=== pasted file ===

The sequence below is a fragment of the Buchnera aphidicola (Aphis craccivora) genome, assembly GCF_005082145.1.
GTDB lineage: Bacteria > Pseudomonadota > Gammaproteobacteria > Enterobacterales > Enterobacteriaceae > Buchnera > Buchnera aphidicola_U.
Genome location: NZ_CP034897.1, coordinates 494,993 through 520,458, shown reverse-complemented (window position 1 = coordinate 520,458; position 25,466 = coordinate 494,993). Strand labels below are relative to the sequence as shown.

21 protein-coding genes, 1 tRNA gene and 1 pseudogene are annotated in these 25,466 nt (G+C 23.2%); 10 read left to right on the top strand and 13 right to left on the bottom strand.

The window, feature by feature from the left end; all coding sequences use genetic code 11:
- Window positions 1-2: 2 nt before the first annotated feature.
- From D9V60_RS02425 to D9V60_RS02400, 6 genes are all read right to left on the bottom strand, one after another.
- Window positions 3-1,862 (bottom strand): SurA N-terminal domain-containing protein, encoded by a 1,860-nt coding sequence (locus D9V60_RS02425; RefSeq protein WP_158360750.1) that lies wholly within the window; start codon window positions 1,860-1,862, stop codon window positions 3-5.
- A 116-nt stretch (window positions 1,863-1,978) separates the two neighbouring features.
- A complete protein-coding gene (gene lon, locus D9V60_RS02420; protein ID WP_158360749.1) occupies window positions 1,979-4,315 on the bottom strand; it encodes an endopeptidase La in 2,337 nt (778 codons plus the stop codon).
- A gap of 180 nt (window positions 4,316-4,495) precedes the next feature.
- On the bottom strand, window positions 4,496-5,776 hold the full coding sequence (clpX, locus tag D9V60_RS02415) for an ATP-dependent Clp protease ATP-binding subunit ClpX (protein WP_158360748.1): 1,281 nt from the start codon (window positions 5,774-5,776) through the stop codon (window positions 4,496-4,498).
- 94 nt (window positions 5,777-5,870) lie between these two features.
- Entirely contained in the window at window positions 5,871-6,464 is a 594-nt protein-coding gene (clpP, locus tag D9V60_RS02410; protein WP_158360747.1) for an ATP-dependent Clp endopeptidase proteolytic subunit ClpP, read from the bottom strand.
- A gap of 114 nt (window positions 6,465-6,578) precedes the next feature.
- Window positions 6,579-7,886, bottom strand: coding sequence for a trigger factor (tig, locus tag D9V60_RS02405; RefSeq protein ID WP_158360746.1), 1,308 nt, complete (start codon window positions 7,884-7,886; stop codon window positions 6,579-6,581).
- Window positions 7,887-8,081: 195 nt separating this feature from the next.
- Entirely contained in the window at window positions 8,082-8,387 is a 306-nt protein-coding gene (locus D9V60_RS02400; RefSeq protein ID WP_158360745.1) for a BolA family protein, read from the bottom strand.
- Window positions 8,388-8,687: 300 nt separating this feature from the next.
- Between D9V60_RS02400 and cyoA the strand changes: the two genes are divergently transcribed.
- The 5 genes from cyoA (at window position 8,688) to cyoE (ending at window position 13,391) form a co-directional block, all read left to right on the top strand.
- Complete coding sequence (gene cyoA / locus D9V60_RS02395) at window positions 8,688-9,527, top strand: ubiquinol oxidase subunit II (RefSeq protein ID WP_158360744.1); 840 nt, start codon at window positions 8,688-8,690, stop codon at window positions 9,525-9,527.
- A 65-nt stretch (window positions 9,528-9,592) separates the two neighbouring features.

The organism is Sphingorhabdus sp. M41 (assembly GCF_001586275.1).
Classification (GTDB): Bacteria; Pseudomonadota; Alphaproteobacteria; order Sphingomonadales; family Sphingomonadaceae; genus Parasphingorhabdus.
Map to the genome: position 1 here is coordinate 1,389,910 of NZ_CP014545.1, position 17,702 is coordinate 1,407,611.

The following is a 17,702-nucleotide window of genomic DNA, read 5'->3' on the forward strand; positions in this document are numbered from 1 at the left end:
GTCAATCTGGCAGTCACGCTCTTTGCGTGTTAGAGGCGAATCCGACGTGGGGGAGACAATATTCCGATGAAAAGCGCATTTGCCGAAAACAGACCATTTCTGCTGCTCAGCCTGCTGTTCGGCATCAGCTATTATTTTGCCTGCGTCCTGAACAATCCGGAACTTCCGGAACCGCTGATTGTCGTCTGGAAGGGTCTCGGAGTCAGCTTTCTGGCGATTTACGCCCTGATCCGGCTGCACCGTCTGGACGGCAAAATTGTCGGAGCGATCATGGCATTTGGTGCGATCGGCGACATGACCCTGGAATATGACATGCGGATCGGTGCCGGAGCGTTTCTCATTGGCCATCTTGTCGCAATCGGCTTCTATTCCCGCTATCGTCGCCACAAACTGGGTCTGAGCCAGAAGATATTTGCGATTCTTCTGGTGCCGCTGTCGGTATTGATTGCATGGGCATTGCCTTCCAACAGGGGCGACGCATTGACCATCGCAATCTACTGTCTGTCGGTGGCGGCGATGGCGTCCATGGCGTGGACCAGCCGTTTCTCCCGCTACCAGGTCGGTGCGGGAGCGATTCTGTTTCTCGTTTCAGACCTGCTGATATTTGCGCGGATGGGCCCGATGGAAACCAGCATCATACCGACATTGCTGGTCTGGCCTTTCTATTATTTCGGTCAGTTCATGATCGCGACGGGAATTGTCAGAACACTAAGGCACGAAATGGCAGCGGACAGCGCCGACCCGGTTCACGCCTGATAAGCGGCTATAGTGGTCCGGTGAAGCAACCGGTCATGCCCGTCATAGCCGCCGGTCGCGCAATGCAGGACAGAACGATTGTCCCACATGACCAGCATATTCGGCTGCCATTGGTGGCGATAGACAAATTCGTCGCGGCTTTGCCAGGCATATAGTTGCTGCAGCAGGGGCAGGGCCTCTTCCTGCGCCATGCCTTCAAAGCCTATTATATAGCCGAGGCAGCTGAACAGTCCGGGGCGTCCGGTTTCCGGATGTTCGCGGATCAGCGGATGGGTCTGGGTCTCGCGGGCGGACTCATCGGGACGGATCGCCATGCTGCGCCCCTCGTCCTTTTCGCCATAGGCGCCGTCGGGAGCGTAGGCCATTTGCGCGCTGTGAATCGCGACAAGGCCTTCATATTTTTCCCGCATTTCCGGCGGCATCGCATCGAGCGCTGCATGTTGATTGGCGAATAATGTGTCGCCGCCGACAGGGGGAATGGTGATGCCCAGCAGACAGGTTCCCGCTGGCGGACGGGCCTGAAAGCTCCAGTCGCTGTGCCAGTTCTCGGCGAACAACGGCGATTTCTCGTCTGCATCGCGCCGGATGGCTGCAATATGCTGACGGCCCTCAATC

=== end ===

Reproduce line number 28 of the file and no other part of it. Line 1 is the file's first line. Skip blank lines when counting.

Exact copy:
GTCAATCTGGCAGTCACGCTCTTTGCGTGTTAGAGGCGAATCCGACGTGGGGGAGACAATATTCCGATGAAAAGCGCATTTGCCGAAAACAGACCATTTCTGCTGCTCAGCCTGCTGTTCGGCATCAGCTATTATTTTGCCTGCGTCCTGAACAATCCGGAACTTCCGGAACCGCTGATTGTCGTCTGGAAGGGTCTCGGAGTCAGCTTTCTGGCGATTTACGCCCTGATCCGGCTGCACCGTCTGGACGGCAAAATTGTCGGAGCGATCATGGCATTTGGTGCGATCGGCGACATGACCCTGGAATATGACATGCGGATCGGTGCCGGAGCGTTTCTCATTGGCCATCTTGTCGCAATCGGCTTCTATTCCCGCTATCGTCGCCACAAACTGGGTCTGAGCCAGAAGATATTTGCGATTCTTCTGGTGCCGCTGTCGGTATTGATTGCATGGGCATTGCCTTCCAACAGGGGCGACGCATTGACCATCGCAATCTACTGTCTGTCGGTGGCGGCGATGGCGTCCATGGCGTGGACCAGCCGTTTCTCCCGCTACCAGGTCGGTGCGGGAGCGATTCTGTTTCTCGTTTCAGACCTGCTGATATTTGCGCGGATGGGCCCGATGGAAACCAGCATCATACCGACATTGCTGGTCTGGCCTTTCTATTATTTCGGTCAGTTCATGATCGCGACGGGAATTGTCAGAACACTAAGGCACGAAATGGCAGCGGACAGCGCCGACCCGGTTCACGCCTGATAAGCGGCTATAGTGGTCCGGTGAAGCAACCGGTCATGCCCGTCATAGCCGCCGGTCGCGCAATGCAGGACAGAACGATTGTCCCACATGACCAGCATATTCGGCTGCCATTGGTGGCGATAGACAAATTCGTCGCGGCTTTGCCAGGCATATAGTTGCTGCAGCAGGGGCAGGGCCTCTTCCTGCGCCATGCCTTCAAAGCCTATTATATAGCCGAGGCAGCTGAACAGTCCGGGGCGTCCGGTTTCCGGATGTTCGCGGATCAGCGGATGGGTCTGGGTCTCGCGGGCGGACTCATCGGGACGGATCGCCATGCTGCGCCCCTCGTCCTTTTCGCCATAGGCGCCGTCGGGAGCGTAGGCCATTTGCGCGCTGTGAATCGCGACAAGGCCTTCATATTTTTCCCGCATTTCCGGCGGCATCGCATCGAGCGCTGCATGTTGATTGGCGAATAATGTGTCGCCGCCGACAGGGGGAATGGTGATGCCCAGCAGACAGGTTCCCGCTGGCGGACGGGCCTGAAAGCTCCAGTCGCTGTGCCAGTTCTCGGCGAACAACGGCGATTTCTCGTCTGCATCGCGCCGGATGGCTGCAATATGCTGACGGCCCTCAATC